by Trevor A. Flood, MD FRCPC
May 11, 2022
Papillary renal cell carcinoma is a type of kidney cancer. The tumour develops from the very small tubules in the kidney. Papillary renal cell carcinoma is the second most common type of kidney cancer in adults.
Most cases of papillary renal cell carcinoma are sporadic. That is they happen by chance and are unrelated to any known genetic condition. Some patients, however, are born with a syndrome, a genetic condition, that makes them more likely to develop papillary renal cell carcinoma. Often these patients are at risk of developing multiple tumours and they arise at a younger age compared to patients with sporadic tumours.
Many papillary renal cell carcinomas are found incidentally at the time of abdominal imaging for other reasons. Patients with these tumours may occasionally experience pain in their back or side or notice blood in their urine. The tumour will appear as a kidney mass on an MRI or CT scan of the abdomen.
The diagnosis of papillary renal cell carcinoma can be made after a small sample of tissue is removed in a procedure called a biopsy. Depending on the results of the imaging studies, your doctor may suggest removing the tumour without first performing a biopsy. Patients with papillary renal cell carcinoma are treated by removing part or all of the kidney in a procedure called a nephrectomy.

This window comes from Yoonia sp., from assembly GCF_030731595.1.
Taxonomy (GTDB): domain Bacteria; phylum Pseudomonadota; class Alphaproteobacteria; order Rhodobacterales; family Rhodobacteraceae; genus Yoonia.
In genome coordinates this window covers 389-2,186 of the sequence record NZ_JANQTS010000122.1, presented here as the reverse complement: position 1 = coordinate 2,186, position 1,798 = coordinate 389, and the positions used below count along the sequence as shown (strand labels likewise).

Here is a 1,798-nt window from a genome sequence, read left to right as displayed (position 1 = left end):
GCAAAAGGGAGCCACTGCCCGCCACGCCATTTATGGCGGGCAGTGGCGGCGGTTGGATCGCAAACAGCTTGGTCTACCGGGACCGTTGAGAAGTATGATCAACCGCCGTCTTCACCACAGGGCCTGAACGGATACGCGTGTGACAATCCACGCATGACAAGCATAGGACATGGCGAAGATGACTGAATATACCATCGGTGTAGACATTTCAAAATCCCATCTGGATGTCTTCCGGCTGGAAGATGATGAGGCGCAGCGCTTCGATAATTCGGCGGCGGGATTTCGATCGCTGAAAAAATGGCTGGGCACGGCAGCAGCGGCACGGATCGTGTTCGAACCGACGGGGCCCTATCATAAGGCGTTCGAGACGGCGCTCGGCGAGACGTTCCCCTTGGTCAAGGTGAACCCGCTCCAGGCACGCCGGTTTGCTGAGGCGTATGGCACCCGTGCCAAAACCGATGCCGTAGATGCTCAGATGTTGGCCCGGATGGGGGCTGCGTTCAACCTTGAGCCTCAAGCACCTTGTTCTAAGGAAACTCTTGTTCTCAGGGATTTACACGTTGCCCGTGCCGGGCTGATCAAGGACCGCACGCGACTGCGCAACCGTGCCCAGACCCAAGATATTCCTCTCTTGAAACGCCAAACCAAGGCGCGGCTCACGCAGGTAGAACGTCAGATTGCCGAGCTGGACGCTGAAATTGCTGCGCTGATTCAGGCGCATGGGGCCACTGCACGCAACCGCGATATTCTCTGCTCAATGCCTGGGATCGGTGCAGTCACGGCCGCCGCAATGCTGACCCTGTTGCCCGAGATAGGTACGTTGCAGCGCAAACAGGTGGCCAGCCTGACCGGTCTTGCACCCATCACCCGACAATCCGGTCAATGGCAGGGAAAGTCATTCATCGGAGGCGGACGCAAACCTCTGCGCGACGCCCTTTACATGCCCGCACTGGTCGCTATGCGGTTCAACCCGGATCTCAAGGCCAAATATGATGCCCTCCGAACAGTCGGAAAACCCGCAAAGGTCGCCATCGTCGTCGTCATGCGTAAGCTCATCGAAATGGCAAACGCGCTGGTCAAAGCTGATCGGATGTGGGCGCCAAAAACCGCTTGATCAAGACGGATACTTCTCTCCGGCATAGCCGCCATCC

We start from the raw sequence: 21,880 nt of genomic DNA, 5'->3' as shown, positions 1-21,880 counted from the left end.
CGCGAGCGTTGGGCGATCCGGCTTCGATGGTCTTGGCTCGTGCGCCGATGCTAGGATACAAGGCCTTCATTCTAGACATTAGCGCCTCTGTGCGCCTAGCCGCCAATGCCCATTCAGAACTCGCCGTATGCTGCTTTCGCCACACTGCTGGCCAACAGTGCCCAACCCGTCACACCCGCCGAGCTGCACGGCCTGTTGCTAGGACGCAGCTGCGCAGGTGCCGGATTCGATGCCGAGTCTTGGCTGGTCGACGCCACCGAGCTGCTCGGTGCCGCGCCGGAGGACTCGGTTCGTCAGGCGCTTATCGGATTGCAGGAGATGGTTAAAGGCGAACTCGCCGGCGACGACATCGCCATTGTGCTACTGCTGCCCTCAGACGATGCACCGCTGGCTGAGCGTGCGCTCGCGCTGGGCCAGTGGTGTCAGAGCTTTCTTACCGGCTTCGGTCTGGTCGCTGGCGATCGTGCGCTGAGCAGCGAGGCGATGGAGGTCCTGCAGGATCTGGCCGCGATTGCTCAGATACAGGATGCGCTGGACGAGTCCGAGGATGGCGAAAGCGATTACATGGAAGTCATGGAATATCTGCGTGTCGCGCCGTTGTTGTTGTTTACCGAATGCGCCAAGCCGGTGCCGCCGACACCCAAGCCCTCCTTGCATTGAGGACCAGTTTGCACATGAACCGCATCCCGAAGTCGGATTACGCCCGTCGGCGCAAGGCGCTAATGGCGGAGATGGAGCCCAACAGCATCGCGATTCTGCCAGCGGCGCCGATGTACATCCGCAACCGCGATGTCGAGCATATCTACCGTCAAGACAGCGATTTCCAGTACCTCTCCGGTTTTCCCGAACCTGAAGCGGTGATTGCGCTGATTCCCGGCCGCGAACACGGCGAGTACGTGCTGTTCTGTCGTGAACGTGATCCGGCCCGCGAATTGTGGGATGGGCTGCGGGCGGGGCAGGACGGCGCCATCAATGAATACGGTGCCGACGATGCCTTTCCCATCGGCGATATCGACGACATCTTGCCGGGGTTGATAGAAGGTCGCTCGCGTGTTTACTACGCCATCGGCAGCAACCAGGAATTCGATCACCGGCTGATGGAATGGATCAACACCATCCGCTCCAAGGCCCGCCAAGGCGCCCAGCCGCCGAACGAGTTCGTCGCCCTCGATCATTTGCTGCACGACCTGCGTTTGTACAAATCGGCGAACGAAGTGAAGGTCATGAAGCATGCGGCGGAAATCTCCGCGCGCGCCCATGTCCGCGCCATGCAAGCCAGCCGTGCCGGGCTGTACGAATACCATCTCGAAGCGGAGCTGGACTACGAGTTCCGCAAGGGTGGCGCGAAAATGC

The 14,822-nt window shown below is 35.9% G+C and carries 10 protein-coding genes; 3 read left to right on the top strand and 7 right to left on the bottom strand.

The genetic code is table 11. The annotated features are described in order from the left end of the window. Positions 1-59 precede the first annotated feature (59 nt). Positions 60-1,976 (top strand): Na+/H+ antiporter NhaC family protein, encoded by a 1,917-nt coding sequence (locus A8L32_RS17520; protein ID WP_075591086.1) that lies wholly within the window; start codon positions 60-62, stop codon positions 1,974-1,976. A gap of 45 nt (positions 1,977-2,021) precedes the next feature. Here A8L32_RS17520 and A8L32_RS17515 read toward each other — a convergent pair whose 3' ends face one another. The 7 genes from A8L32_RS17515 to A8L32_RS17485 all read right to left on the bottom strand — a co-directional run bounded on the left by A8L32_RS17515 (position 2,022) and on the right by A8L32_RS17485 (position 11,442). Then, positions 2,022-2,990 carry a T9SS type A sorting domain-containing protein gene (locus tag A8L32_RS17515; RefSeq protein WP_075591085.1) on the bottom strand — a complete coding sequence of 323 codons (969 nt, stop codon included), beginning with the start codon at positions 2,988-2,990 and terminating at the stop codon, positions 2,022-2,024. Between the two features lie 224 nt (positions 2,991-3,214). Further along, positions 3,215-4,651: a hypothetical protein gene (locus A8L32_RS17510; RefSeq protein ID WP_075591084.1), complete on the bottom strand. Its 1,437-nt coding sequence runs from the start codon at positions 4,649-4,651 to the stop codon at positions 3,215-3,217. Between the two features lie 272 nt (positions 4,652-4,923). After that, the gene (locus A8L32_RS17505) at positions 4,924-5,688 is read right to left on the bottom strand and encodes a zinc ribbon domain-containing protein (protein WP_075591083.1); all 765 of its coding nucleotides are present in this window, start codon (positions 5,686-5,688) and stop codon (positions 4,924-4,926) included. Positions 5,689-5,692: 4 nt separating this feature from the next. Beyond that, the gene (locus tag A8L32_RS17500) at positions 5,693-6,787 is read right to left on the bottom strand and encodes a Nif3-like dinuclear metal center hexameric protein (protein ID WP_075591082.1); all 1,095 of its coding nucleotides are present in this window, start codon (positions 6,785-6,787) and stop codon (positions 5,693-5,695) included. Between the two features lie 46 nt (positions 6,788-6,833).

When examined under the microscope the tumour cells in papillary renal cell carcinoma are round or oval in shape. The tumour cells connect together to form finger-like projections called papillae which is where papillary renal cell carcinoma gets its name.
The microscopic appearance of papillary renal cell carcinoma.
Papillary renal cell carcinomas are divided into two groups based on the way the tumour looks under the microscope. The two groups are called type 1 and type 2. In order to determine the tumour type, pathologists carefully examine two parts of the tumour cells: the nucleus (the part of the cell that holds the genetic material) and the cytoplasm (cell body). Type 1 tumours are made up of tumour cells with small nuclei and pale cytoplasm. Type 2 tumours are made up of tumour cells with larger and irregularly shaped nuclei and cytoplasm that is abundant and pink.
The tumour type is important because type 2 tumours are often larger, have a higher WHO/ISUP grade (see WHO/ISUP grade below), and tend to be associated with more aggressive behaviour and worse prognosis.
Pathologists divide papillary renal cell carcinoma into four grades using a system developed by the World Health Organization (WHO) and the International Society for Urological Pathology (ISUP). Prior to 2016, these tumour types were graded using Fuhrman nuclear grading system.
The WHO/ISUP grading system and the Fuhrman nuclear grading system are similar and both employ a scoring system from 1 to 4. The WHO/ISUP grade is based on microscopic features of the tumour cells, in particular, the size and shape of the tumour cell nuclei and the presence of nucleoli.
The WHO/ISUP grade is important because it is can predict the future behaviour of the tumour. In general, high grade tumours (WHO/ISUP grades 3 and 4) are associated with a worse prognosis than low grade tumours (WHO/ISUP grades 1 and 2) and are more likely to spread to other parts of the body.